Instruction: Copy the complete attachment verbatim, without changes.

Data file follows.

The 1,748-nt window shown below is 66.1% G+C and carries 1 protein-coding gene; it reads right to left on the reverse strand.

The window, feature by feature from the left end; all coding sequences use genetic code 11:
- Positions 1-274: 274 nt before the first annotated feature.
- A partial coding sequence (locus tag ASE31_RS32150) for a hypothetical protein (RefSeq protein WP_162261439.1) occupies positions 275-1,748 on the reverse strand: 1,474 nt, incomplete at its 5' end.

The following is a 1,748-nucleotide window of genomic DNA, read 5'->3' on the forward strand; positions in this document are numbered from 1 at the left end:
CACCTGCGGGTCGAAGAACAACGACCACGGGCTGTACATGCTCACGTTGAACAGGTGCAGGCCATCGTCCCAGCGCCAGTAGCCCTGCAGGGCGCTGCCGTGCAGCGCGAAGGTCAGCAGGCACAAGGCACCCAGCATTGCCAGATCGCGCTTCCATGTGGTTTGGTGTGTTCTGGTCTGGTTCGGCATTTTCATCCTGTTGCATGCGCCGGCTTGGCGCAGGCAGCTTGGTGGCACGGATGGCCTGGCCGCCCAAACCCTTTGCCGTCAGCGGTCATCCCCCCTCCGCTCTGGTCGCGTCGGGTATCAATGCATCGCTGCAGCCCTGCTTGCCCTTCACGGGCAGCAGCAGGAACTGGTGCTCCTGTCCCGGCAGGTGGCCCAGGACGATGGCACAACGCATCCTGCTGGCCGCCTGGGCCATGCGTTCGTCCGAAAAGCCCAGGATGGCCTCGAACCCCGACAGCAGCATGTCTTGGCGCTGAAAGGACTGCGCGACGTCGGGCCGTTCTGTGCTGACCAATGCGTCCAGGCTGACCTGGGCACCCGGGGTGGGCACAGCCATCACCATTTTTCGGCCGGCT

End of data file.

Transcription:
The 1,748-nt window shown below is 66.1% G+C and carries 1 protein-coding gene; it reads right to left on the reverse strand.

The window, feature by feature from the left end; all coding sequences use genetic code 11:
- Positions 1-274: 274 nt before the first annotated feature.
- A partial coding sequence (locus tag ASE31_RS32150) for a hypothetical protein (RefSeq protein WP_162261439.1) occupies positions 275-1,748 on the reverse strand: 1,474 nt, incomplete at its 5' end.

The following is a 1,748-nucleotide window of genomic DNA, read 5'->3' on the forward strand; positions in this document are numbered from 1 at the left end:
CACCTGCGGGTCGAAGAACAACGACCACGGGCTGTACATGCTCACGTTGAACAGGTGCAGGCCATCGTCCCAGCGCCAGTAGCCCTGCAGGGCGCTGCCGTGCAGCGCGAAGGTCAGCAGGCACAAGGCACCCAGCATTGCCAGATCGCGCTTCCATGTGGTTTGGTGTGTTCTGGTCTGGTTCGGCATTTTCATCCTGTTGCATGCGCCGGCTTGGCGCAGGCAGCTTGGTGGCACGGATGGCCTGGCCGCCCAAACCCTTTGCCGTCAGCGGTCATCCCCCCTCCGCTCTGGTCGCGTCGGGTATCAATGCATCGCTGCAGCCCTGCTTGCCCTTCACGGGCAGCAGCAGGAACTGGTGCTCCTGTCCCGGCAGGTGGCCCAGGACGATGGCACAACGCATCCTGCTGGCCGCCTGGGCCATGCGTTCGTCCGAAAAGCCCAGGATGGCCTCGAACCCCGACAGCAGCATGTCTTGGCGCTGAAAGGACTGCGCGACGTCGGGCCGTTCTGTGCTGACCAATGCGTCCAGGCTGACCTGGGCACCCGGGGTGGGCACAGCCATCACCATTTTTCGGCCGGCT